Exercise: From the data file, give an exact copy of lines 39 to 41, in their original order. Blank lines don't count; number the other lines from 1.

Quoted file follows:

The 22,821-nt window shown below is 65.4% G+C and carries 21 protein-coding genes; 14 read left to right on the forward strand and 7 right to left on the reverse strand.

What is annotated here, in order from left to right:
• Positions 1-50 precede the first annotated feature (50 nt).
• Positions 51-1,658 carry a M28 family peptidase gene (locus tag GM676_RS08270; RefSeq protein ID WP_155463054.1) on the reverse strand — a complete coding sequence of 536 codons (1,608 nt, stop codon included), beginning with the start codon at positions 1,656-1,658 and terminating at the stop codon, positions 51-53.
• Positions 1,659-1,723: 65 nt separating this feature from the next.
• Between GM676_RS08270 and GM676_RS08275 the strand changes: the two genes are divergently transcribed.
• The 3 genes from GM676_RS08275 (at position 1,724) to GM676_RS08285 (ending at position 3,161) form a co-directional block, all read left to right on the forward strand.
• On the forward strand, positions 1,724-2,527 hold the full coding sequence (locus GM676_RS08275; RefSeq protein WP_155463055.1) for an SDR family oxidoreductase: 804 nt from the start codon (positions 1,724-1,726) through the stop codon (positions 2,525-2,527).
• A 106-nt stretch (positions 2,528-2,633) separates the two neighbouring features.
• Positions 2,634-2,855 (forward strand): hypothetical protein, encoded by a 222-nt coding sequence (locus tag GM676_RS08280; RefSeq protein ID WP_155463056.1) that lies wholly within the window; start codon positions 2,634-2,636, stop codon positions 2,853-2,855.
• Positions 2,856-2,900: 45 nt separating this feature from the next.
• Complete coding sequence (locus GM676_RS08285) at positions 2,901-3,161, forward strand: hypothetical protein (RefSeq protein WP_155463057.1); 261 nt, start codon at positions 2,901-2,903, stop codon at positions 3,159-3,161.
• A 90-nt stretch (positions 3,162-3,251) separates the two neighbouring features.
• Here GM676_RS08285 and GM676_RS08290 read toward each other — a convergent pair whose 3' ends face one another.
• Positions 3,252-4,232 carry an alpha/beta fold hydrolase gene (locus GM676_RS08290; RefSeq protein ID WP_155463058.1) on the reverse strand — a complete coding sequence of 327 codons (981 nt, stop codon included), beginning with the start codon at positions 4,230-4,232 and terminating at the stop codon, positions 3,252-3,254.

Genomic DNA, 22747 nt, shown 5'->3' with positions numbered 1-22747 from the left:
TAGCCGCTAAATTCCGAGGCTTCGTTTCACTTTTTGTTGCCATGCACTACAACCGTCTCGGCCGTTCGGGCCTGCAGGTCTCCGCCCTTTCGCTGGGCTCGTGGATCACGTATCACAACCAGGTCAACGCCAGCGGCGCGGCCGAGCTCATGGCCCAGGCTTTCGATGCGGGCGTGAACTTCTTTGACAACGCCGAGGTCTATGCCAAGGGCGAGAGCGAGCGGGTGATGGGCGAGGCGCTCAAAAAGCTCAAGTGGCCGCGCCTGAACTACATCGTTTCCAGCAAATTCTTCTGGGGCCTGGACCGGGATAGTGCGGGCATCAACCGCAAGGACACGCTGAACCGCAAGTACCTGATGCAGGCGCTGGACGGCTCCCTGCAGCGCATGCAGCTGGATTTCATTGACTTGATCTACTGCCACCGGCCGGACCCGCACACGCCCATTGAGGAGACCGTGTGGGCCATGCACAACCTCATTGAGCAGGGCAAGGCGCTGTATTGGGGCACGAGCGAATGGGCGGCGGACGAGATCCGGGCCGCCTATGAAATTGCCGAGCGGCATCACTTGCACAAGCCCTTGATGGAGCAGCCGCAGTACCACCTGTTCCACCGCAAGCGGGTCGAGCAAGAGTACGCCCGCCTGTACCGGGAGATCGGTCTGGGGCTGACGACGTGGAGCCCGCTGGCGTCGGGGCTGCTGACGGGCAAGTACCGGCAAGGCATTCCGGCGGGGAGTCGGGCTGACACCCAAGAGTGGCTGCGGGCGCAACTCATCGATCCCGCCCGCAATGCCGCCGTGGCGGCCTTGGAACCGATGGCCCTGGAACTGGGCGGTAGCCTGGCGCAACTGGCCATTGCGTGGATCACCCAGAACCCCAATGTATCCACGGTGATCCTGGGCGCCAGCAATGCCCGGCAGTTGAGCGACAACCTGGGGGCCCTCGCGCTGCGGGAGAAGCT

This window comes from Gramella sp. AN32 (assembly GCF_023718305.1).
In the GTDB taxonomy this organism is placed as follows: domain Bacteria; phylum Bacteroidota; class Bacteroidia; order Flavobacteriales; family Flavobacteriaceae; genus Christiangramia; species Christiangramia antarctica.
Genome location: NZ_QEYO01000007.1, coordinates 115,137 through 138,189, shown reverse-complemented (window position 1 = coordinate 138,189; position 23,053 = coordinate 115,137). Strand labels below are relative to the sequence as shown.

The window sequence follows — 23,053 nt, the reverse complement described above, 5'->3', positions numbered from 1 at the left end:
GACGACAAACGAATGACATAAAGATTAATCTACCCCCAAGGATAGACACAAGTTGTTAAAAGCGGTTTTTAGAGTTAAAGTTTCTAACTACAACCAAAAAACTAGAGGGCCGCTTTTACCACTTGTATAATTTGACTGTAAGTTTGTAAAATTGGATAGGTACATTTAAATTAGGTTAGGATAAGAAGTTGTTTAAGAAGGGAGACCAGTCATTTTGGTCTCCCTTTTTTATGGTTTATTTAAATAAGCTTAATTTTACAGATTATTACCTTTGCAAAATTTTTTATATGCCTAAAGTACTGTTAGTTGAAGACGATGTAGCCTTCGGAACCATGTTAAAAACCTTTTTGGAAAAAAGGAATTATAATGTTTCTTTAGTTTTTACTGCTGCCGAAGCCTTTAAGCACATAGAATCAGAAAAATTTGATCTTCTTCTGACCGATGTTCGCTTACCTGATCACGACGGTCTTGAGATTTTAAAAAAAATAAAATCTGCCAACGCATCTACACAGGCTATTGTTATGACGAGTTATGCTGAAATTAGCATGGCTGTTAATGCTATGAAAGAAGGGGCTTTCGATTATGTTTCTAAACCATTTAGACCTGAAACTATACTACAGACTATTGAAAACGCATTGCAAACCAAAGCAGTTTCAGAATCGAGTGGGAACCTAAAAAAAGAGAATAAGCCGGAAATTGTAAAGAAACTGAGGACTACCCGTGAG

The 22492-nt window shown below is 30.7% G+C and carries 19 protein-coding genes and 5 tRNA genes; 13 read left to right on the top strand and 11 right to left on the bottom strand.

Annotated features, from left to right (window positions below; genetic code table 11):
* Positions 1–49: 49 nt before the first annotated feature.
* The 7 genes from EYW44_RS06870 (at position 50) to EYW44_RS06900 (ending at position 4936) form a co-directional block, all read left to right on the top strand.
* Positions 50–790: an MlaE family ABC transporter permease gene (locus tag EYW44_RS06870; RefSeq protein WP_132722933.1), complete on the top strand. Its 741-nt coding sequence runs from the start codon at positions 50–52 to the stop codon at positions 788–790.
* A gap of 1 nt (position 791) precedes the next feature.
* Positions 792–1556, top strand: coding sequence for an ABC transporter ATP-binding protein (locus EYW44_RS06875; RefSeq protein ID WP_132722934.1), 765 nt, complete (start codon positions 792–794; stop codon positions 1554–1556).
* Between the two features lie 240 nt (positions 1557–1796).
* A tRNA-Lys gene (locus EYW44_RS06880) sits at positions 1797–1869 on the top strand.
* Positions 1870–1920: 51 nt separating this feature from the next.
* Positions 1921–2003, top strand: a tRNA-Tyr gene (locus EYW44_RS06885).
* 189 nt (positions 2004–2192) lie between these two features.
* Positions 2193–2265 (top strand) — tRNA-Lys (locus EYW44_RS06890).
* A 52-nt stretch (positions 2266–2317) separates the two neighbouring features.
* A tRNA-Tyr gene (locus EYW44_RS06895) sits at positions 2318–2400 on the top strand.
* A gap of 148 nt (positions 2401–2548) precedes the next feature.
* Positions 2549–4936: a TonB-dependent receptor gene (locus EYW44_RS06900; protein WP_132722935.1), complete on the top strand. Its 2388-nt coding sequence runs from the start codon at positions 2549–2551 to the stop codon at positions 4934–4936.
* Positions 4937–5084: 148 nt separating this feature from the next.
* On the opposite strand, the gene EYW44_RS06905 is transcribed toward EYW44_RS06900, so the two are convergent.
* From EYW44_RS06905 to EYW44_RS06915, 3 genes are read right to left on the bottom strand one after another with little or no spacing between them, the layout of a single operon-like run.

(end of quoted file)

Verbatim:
* Positions 2549–4936: a TonB-dependent receptor gene (locus EYW44_RS06900; protein WP_132722935.1), complete on the top strand. Its 2388-nt coding sequence runs from the start codon at positions 2549–2551 to the stop codon at positions 4934–4936.
* Positions 4937–5084: 148 nt separating this feature from the next.
* On the opposite strand, the gene EYW44_RS06905 is transcribed toward EYW44_RS06900, so the two are convergent.